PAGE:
That night I was staying at some people’s home as a couchsurfer. (It’s a network where people host travelers for a night or so). Unfortunately two of my German friends were leaving town the next morning and so I gave them a hug and bid farewell. I drove over to my adopted family’s house for that night around dinner time. The couple taking me in were a school teacher and a school administrator. They were very nice and had an excited dog that loved to play. They had a nice room all set up for me and cooked me dinner.
Later that night my friend called again and said the lights were out. This time it would be just the two of us so we could stay longer and get some better shots. We went out to the same place as before, but drove a little further up the mountain to a ski resort that was closed. The display was technically pretty low, but breathtaking nonetheless.
It was amazing. I can’t really describe it. The light pulsated and moved like clouds across the sky. They actually look more grey in real life, since it’s hard to see color at night, but you can still see the faint green. The color really comes out on camera though. Along with the northern lights, the stars were breathtaking as well. Even with the naked eye I could see so many that I couldn’t see in South Carolina. There isn’t nearly the same amount of light pollution here as there is back home. Around 4am we headed back into town and I back to my new place for the night.
The couple I was staying with had to be at work by 7. They offered for me to stay and sleep as late as I wanted, but I felt weird about the idea of staying in someone’s home while they were gone. Instead I got up at 6 with them, and left at the same time they did. My plan for the day was to drive to Talkneeta. For some reason I thought it was 2-3 hours away. I figured I would get there before lunch, take a nap, then go about my day. Turns out it was 5 hours. Oh well. I got up anyways, with only 1.5 hours of sleep and started the drive. I actually wasn’t that tired. I was too excited to be tired. The landscape on the way over was amazing!
(Departing before light, off on a journey across the Alaskan mountains)
While driving down the highway I saw something big move out of the corner of my eye. I hit the breaks, turned the car around (there was nobody else on the road) and went back to the small road where I thought I saw something. Turns out I did.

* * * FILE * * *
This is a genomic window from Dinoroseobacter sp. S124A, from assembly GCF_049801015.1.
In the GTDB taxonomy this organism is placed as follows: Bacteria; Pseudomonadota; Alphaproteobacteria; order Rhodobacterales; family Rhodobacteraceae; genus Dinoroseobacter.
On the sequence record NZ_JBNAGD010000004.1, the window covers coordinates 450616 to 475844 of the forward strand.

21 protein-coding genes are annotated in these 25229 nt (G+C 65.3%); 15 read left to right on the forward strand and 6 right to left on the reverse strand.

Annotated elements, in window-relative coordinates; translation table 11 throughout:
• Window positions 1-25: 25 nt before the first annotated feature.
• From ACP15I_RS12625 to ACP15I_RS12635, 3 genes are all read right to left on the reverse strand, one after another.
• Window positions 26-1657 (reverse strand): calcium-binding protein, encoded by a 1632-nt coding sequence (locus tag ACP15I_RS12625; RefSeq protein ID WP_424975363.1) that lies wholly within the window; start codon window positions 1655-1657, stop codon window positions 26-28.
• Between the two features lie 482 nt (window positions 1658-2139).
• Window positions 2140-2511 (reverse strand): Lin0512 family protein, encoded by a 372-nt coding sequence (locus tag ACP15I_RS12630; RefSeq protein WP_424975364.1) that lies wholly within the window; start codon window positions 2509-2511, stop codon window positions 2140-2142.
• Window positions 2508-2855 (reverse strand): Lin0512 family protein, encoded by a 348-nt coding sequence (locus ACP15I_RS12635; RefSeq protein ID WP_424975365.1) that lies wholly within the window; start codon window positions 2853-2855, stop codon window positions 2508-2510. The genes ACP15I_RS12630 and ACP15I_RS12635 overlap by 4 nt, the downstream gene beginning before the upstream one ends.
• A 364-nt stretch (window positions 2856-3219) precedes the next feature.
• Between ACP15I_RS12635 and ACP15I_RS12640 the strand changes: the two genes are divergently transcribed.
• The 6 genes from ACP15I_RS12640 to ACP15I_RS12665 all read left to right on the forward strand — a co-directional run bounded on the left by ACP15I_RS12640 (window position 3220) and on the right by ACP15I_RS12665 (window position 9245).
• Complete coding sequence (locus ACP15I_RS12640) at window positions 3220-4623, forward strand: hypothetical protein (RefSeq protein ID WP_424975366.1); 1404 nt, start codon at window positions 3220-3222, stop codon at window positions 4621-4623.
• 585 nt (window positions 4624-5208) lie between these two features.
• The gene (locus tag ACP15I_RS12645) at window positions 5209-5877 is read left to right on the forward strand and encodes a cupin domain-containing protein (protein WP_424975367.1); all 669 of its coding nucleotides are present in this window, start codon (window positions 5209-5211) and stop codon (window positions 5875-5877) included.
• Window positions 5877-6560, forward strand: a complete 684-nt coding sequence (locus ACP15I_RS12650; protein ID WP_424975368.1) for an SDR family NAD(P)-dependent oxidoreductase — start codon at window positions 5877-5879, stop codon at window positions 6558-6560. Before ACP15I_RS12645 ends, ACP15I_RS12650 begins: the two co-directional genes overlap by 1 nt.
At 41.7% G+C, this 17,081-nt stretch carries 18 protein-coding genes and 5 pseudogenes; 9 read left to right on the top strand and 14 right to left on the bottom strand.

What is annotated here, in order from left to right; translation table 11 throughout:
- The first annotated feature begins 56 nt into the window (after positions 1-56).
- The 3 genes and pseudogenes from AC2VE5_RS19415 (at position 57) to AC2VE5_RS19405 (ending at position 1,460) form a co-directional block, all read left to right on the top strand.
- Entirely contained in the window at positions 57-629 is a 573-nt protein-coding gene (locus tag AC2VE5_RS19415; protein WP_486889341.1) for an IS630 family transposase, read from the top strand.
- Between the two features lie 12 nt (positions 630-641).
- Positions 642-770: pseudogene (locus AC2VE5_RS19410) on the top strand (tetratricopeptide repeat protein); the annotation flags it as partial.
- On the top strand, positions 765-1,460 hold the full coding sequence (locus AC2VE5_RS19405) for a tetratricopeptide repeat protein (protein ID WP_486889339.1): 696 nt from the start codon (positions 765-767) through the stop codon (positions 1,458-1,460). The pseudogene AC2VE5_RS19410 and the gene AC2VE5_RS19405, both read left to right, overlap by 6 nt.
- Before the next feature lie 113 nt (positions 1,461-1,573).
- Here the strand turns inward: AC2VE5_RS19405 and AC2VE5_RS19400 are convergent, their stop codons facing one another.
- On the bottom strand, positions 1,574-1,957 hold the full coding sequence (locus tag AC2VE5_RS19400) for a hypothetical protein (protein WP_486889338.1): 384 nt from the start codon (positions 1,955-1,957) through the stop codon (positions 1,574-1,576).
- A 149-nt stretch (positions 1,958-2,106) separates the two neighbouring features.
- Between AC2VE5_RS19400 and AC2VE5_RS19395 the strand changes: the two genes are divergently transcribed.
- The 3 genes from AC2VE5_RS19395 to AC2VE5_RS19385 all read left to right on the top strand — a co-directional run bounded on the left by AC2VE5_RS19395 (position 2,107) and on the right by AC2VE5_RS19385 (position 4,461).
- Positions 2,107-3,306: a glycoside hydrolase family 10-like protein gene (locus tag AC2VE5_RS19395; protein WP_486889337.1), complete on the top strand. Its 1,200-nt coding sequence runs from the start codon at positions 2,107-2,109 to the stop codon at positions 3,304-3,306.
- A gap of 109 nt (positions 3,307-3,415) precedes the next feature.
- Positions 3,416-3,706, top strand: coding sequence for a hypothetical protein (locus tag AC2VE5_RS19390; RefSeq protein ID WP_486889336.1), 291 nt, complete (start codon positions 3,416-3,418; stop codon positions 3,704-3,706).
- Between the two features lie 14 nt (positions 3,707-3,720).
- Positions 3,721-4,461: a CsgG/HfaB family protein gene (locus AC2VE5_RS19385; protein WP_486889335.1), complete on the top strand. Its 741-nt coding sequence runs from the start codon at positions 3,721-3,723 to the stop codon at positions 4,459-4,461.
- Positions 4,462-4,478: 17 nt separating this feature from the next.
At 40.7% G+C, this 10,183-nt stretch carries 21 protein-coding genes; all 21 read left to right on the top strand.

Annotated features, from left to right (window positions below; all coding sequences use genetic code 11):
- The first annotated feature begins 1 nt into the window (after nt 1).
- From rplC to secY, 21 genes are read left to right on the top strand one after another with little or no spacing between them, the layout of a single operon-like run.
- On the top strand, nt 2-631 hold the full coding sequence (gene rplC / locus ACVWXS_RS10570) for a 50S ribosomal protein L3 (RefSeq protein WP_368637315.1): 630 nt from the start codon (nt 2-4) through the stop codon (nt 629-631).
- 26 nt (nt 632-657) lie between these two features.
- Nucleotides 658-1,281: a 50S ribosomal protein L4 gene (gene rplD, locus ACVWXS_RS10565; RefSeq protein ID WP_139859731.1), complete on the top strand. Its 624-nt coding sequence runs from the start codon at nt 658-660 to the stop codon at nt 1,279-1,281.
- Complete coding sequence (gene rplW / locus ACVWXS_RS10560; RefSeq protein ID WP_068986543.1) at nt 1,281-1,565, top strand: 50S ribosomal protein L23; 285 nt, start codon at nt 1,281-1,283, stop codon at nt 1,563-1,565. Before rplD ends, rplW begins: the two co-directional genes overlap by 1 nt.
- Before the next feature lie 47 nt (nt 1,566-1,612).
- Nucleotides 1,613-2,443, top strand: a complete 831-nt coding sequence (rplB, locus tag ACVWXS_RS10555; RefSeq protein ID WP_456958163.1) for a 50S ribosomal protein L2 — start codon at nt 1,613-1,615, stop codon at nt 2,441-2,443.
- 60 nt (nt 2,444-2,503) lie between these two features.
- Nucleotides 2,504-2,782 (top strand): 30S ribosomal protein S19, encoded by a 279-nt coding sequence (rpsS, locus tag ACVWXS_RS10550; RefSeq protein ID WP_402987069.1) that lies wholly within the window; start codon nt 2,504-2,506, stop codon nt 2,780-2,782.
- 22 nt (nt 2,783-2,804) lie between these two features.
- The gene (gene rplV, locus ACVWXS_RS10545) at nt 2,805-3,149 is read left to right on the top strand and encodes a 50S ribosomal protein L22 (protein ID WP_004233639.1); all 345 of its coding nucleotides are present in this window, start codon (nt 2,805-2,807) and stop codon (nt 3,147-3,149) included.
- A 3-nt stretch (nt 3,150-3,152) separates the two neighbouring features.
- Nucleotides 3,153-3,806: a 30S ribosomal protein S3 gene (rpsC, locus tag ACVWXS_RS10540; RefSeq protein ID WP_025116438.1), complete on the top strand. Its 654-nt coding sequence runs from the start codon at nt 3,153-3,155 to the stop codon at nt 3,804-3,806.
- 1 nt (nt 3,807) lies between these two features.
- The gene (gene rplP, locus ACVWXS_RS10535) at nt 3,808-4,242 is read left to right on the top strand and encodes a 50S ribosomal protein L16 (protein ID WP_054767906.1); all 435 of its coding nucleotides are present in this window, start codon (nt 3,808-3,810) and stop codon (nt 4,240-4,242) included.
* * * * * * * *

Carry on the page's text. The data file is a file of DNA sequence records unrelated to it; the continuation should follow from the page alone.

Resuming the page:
After getting photo op with some moose (who shortly after this ran away) I continued on my journey.
Eventually I arrived at Denali National Park. Unfortunately the park is closed this time of year, but I was still able to drive into it for a few miles.
I was stopping pretty frequently along my way to take pictures, so my 5 hour trip ended up taking around 7 hours. I pulled into Talkeetna mid afternoon and checked into my new hostel, the Roadhouse.
I was thinking I might have the entire room to myself, but another bed was booked by a rugged survivalist named Josh. I wish I had a picture, but I can’t think of a non-creepy way to get one. He’s tall, skinny, mid 30′s, mid-length unkempt beard, lazy eye, and smells like the creek that he apparently fell through the ice and into. (At least he said he fell through the ice) He seems like a nice enough guy, though at first glance people might think he’s an axe murderer. Apparently he lives out off the land around town here, building bridges out of fallen trees for his four-wheeler. He loves to talk about four-wheelers, or at least his quest to fix his broken one. Right now I think he’s asleep as I type this. I’ll have to quietly sneak back into my room afterwards.
Once I got to Talkeetna I went down to the river to have a look. It’s really beautiful and the ice on the beach are like shards of glass.
Here’s the place at night:
Oddly enough, I come 3500 miles away from South Carolina and what do I find in the inn? A Clemson flag.
Ok, that’s it for tonight. I’m going to get some sleep. Tomorrow (today) I’m going to explore around Talkeetna a bit more, drive back, and have a beer with the lady I met on the plane on Saturday.